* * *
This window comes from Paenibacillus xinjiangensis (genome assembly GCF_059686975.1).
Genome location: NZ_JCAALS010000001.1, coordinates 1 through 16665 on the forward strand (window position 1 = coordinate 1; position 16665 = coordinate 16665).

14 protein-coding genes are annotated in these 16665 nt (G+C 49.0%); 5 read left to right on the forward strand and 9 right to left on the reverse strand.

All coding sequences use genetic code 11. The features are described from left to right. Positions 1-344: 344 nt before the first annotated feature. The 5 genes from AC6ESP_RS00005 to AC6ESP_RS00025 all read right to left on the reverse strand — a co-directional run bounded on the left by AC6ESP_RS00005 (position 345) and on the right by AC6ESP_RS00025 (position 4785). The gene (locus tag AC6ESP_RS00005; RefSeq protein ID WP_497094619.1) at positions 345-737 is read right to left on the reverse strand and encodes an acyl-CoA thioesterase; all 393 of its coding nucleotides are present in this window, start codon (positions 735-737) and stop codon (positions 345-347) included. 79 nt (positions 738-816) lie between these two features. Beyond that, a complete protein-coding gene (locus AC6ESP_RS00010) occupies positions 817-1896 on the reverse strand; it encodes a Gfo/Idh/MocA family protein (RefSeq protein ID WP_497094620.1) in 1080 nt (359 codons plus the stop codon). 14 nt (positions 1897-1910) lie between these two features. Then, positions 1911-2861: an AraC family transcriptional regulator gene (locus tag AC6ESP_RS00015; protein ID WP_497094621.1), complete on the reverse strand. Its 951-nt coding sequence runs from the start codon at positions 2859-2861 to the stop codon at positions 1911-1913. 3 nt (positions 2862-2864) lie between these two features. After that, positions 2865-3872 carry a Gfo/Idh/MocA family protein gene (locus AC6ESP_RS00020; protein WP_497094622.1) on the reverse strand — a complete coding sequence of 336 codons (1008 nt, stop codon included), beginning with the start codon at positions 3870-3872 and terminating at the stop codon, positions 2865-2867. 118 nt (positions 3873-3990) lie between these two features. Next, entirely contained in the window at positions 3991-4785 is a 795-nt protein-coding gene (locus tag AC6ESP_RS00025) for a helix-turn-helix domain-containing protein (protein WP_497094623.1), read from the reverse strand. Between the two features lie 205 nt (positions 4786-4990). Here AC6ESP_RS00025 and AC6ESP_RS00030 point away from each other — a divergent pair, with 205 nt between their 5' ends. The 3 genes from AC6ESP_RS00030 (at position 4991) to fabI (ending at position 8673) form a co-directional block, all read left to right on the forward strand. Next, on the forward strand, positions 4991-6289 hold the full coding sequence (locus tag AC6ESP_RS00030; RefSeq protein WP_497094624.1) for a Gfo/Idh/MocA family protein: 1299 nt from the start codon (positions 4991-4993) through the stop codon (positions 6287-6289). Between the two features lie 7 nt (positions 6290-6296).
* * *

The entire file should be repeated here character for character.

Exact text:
This window comes from Paenibacillus xinjiangensis (genome assembly GCF_059686975.1).
Genome location: NZ_JCAALS010000001.1, coordinates 1 through 16665 on the forward strand (window position 1 = coordinate 1; position 16665 = coordinate 16665).

14 protein-coding genes are annotated in these 16665 nt (G+C 49.0%); 5 read left to right on the forward strand and 9 right to left on the reverse strand.

All coding sequences use genetic code 11. The features are described from left to right. Positions 1-344: 344 nt before the first annotated feature. The 5 genes from AC6ESP_RS00005 to AC6ESP_RS00025 all read right to left on the reverse strand — a co-directional run bounded on the left by AC6ESP_RS00005 (position 345) and on the right by AC6ESP_RS00025 (position 4785). The gene (locus tag AC6ESP_RS00005; RefSeq protein ID WP_497094619.1) at positions 345-737 is read right to left on the reverse strand and encodes an acyl-CoA thioesterase; all 393 of its coding nucleotides are present in this window, start codon (positions 735-737) and stop codon (positions 345-347) included. 79 nt (positions 738-816) lie between these two features. Beyond that, a complete protein-coding gene (locus AC6ESP_RS00010) occupies positions 817-1896 on the reverse strand; it encodes a Gfo/Idh/MocA family protein (RefSeq protein ID WP_497094620.1) in 1080 nt (359 codons plus the stop codon). 14 nt (positions 1897-1910) lie between these two features. Then, positions 1911-2861: an AraC family transcriptional regulator gene (locus tag AC6ESP_RS00015; protein ID WP_497094621.1), complete on the reverse strand. Its 951-nt coding sequence runs from the start codon at positions 2859-2861 to the stop codon at positions 1911-1913. 3 nt (positions 2862-2864) lie between these two features. After that, positions 2865-3872 carry a Gfo/Idh/MocA family protein gene (locus AC6ESP_RS00020; protein WP_497094622.1) on the reverse strand — a complete coding sequence of 336 codons (1008 nt, stop codon included), beginning with the start codon at positions 3870-3872 and terminating at the stop codon, positions 2865-2867. 118 nt (positions 3873-3990) lie between these two features. Next, entirely contained in the window at positions 3991-4785 is a 795-nt protein-coding gene (locus tag AC6ESP_RS00025) for a helix-turn-helix domain-containing protein (protein WP_497094623.1), read from the reverse strand. Between the two features lie 205 nt (positions 4786-4990). Here AC6ESP_RS00025 and AC6ESP_RS00030 point away from each other — a divergent pair, with 205 nt between their 5' ends. The 3 genes from AC6ESP_RS00030 (at position 4991) to fabI (ending at position 8673) form a co-directional block, all read left to right on the forward strand. Next, on the forward strand, positions 4991-6289 hold the full coding sequence (locus tag AC6ESP_RS00030; RefSeq protein WP_497094624.1) for a Gfo/Idh/MocA family protein: 1299 nt from the start codon (positions 4991-4993) through the stop codon (positions 6287-6289). Between the two features lie 7 nt (positions 6290-6296).